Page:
His groundstrokes were not so great, either. But because of his fierce determination, he made very few unforced errors. Also, because of his reach, his speed, and his continental grip, he could run down almost anything. And because he was tall, he could take high balls more comfortably than most of his opponents, thereby allowing him to hit pretty hard even without much topspin to bring the ball down.

    Pancho did have a great first serve, for his era. They used to say that a player was only as good as his second serve; Pancho didn't have such a great spin second server. But because his powerful first serve was so accurate, he could essentially get away with hitting his first serve twice, making very few double-faults nonetheless.
     
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  30. hoodjem

    hoodjem G.O.A.T.

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    With these guys around in 1970. I'm wondering if this wasn't the toughest field in the history of tennis? Highest quality tennis of all time? (Including today.)






    (Were Segura, Trabert, Sedgman still playing in 1970?)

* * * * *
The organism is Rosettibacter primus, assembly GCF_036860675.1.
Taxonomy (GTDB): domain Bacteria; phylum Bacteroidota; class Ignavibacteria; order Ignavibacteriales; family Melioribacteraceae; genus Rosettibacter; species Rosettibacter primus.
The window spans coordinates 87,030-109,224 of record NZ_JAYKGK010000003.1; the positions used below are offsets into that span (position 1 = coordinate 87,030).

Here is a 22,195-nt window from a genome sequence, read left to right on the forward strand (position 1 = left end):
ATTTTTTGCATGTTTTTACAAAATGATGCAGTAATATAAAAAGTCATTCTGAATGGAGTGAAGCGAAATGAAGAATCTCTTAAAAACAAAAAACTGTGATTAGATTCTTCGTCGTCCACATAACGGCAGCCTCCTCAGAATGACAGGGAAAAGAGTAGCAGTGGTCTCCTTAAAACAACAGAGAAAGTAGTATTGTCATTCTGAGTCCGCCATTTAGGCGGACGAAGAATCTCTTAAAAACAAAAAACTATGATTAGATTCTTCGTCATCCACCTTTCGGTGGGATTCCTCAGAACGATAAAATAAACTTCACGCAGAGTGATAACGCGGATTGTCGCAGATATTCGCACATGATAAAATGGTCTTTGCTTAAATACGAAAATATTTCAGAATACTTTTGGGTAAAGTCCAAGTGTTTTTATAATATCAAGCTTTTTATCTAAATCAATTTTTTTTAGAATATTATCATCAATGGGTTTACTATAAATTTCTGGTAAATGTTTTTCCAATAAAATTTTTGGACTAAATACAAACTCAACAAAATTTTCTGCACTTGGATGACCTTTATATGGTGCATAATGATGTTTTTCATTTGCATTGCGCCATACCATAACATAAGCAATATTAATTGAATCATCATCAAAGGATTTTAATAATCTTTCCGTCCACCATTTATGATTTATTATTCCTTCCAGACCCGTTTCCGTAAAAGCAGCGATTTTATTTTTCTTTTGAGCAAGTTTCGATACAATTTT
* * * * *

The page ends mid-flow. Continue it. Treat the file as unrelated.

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  31. jeffreyneave

    jeffreyneave Rookie

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    1975 world rankings



    Here are the 1975 rankings.

    This system is based 4 majors plus 14 regular events plus the bonus of the Masters

    There is for total points share a ratio of 2 (majors) to 3 (14 others)

    In 1975 the majors would be Wimbledon (200 points), Us open (200) , French open (150) WCT finals (120)

    At wimbledon 16 of the top 20 attended: at the Us open 17. The usual giving there are always 1 or 2 injuries. The French only had 12 of the top 20: hence the lower total points . at the time the WCt tour and its final were a prestige event. 13 of the top 20 attempted to qualify for Dallas. 120 is derived from approx 13/17 or13/16 * 150 (Masters total) = approx 120.


    This means less points overall and a lower points total for the other 14. Fortunately it neatly fits with the fact that there were fewer super 9s in 1975.

    Only 5 were obvious candidates based on partcipation of the top 6 and number of top 20 players.

    These were Philadelphia, Louisville, nottingam , US pro and Stockholm. To make the sytem balance out, a 6th was required. This was betwen rome and Tuscon. Tuscon was chosen because it was on cement ( none of the others were); it had 12 of the top 20 (8 in rome); and it was also the highest prize money event on tour. With 6 super nines , this leads to 8 best others.


    Here are the points :

    Ashe 920
    borg 857
    vilas 785
    connors 750
    Nastase 638
    Orantes 622
    Alexander 522
    Tanner
    ramirez all aprox 445
    Laver

    jeffrey
     
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  32. urban

    urban Hall of Fame